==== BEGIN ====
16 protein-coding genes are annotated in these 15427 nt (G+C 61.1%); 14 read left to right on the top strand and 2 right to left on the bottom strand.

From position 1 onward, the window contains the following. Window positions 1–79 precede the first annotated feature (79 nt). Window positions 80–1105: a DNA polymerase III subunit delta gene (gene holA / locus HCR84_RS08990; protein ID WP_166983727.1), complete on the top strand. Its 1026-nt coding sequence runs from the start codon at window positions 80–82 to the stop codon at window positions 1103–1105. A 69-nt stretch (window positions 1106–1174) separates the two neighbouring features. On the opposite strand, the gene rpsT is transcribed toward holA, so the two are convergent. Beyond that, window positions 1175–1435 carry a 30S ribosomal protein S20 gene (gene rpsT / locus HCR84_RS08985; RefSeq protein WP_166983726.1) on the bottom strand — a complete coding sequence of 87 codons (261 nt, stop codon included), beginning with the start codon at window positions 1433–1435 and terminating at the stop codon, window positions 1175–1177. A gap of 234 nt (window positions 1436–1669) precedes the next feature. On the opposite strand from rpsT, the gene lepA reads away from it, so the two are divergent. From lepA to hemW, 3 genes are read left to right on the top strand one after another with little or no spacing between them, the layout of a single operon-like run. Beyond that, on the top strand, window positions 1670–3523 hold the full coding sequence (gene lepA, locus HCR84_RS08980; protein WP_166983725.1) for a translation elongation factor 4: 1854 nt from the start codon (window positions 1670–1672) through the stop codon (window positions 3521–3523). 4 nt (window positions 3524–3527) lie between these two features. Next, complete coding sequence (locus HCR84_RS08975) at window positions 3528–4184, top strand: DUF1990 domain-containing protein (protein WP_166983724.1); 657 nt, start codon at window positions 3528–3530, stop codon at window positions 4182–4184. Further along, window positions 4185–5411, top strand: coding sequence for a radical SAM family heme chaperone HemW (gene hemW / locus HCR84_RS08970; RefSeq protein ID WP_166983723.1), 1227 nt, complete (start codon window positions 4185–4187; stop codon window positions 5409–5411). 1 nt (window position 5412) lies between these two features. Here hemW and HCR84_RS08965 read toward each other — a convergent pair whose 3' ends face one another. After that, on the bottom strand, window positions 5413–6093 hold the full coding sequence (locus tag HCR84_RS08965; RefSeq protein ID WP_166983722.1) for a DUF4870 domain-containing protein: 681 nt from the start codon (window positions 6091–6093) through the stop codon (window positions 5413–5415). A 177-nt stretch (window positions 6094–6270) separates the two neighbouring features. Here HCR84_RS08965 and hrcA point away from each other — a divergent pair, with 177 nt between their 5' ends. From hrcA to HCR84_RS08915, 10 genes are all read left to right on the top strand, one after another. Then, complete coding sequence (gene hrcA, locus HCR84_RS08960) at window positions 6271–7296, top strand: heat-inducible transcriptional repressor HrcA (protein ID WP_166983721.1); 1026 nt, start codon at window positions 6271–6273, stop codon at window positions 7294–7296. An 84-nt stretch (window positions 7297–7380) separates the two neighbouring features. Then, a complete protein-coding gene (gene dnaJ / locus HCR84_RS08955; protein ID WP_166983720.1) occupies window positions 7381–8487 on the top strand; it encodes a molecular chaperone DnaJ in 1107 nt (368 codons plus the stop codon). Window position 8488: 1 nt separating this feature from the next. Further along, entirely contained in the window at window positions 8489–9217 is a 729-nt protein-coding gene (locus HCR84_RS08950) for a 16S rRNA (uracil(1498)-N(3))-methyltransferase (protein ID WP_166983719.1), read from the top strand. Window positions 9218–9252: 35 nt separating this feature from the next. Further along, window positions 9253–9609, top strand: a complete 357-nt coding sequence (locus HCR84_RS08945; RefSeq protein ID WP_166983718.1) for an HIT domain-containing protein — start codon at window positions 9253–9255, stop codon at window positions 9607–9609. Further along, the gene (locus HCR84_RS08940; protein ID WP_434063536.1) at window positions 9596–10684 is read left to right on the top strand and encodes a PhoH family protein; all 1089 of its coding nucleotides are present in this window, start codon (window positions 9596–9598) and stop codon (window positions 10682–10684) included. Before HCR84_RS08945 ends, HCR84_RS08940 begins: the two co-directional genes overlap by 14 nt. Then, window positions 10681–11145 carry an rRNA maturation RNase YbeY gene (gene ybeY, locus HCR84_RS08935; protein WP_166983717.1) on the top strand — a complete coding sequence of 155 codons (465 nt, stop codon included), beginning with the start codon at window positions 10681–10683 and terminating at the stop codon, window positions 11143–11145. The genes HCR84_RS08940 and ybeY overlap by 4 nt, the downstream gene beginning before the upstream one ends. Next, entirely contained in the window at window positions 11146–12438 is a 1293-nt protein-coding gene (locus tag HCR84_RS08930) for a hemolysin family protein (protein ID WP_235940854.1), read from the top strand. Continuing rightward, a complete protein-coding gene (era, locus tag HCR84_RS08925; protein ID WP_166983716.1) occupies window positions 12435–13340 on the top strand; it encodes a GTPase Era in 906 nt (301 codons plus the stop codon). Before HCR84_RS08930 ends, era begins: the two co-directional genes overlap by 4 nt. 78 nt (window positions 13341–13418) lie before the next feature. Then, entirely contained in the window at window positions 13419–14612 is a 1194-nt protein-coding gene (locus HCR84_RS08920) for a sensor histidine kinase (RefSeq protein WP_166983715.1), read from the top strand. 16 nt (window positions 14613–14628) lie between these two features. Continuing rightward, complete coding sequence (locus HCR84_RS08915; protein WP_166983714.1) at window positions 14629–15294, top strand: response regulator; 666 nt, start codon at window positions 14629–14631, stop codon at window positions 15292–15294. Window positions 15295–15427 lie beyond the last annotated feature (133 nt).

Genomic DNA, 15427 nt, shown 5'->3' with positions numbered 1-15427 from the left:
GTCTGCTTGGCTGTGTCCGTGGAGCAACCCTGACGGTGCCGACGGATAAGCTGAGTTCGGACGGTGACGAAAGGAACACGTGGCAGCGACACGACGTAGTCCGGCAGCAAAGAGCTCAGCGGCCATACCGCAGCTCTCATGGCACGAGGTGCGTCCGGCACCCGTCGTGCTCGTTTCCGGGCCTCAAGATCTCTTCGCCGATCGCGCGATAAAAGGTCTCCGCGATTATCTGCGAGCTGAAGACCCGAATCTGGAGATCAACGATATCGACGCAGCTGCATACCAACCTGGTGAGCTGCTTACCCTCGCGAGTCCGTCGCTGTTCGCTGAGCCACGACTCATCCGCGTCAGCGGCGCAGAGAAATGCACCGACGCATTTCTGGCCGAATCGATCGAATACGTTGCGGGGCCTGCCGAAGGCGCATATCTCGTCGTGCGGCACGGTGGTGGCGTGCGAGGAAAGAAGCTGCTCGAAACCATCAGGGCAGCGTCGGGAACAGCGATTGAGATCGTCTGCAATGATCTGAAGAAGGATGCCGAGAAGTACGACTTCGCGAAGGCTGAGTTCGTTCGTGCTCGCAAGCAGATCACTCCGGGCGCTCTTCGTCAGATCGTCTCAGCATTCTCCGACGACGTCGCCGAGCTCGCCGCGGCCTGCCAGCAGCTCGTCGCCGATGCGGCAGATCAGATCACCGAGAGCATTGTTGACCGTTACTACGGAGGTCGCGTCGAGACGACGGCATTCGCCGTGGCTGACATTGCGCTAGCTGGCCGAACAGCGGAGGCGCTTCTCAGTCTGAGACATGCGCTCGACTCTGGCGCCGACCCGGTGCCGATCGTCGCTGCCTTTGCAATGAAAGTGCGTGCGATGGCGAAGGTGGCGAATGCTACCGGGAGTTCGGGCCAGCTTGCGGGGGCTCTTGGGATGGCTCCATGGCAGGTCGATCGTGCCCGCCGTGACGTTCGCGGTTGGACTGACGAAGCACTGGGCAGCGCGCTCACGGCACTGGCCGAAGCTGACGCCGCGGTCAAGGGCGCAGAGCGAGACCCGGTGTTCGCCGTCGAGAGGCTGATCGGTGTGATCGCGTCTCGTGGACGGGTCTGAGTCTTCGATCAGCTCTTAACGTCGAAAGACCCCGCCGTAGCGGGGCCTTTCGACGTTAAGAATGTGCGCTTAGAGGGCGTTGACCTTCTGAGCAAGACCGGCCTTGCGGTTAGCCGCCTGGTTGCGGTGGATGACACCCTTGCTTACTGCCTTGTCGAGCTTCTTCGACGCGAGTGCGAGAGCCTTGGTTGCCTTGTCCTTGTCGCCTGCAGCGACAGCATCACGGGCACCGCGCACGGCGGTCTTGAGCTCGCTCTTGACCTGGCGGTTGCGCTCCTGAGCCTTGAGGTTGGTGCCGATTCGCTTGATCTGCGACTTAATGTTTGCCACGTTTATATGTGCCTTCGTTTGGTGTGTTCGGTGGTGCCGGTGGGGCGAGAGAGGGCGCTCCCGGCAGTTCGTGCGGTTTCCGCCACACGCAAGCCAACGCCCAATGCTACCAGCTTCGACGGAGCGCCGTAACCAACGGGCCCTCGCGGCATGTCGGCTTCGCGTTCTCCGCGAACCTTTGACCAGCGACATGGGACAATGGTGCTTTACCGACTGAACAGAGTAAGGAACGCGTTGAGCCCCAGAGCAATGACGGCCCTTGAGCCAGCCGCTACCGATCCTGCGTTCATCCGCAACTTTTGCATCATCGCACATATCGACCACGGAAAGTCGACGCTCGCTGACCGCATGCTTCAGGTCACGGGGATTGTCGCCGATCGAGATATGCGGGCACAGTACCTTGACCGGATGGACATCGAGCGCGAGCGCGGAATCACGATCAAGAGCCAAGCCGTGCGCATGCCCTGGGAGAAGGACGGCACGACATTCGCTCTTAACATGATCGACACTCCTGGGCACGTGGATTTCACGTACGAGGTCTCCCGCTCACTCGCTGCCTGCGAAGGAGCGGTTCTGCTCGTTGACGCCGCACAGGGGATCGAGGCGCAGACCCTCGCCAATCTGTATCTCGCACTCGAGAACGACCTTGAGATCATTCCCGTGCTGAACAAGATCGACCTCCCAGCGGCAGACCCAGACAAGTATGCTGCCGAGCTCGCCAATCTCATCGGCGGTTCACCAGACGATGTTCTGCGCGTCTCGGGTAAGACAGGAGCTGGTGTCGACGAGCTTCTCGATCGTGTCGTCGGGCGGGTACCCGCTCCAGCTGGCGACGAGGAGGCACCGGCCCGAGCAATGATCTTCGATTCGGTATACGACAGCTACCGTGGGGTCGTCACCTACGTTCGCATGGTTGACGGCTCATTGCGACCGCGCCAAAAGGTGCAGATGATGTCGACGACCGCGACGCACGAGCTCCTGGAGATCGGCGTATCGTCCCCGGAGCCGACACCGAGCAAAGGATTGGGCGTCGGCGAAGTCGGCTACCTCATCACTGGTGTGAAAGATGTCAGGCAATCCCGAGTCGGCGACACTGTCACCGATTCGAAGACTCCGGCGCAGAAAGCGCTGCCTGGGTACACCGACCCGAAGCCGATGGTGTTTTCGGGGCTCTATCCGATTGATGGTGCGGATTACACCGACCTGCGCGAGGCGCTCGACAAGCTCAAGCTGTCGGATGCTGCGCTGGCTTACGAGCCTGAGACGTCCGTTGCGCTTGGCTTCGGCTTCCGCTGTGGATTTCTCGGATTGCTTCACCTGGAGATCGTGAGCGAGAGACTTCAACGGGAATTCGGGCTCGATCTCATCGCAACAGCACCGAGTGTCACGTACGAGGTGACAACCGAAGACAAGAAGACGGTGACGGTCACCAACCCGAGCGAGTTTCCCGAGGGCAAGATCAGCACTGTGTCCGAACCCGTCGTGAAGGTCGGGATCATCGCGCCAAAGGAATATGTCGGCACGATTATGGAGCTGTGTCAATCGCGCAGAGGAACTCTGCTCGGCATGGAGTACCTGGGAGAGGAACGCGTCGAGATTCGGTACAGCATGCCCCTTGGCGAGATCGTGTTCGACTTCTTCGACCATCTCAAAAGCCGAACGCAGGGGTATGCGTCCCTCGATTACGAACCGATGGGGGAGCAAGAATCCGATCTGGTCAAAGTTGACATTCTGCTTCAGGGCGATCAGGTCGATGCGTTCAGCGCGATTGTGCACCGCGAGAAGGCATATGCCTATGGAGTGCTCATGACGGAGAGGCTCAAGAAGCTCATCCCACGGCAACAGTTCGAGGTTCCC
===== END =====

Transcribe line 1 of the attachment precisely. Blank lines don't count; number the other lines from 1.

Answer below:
16 protein-coding genes are annotated in these 15427 nt (G+C 61.1%); 14 read left to right on the top strand and 2 right to left on the bottom strand.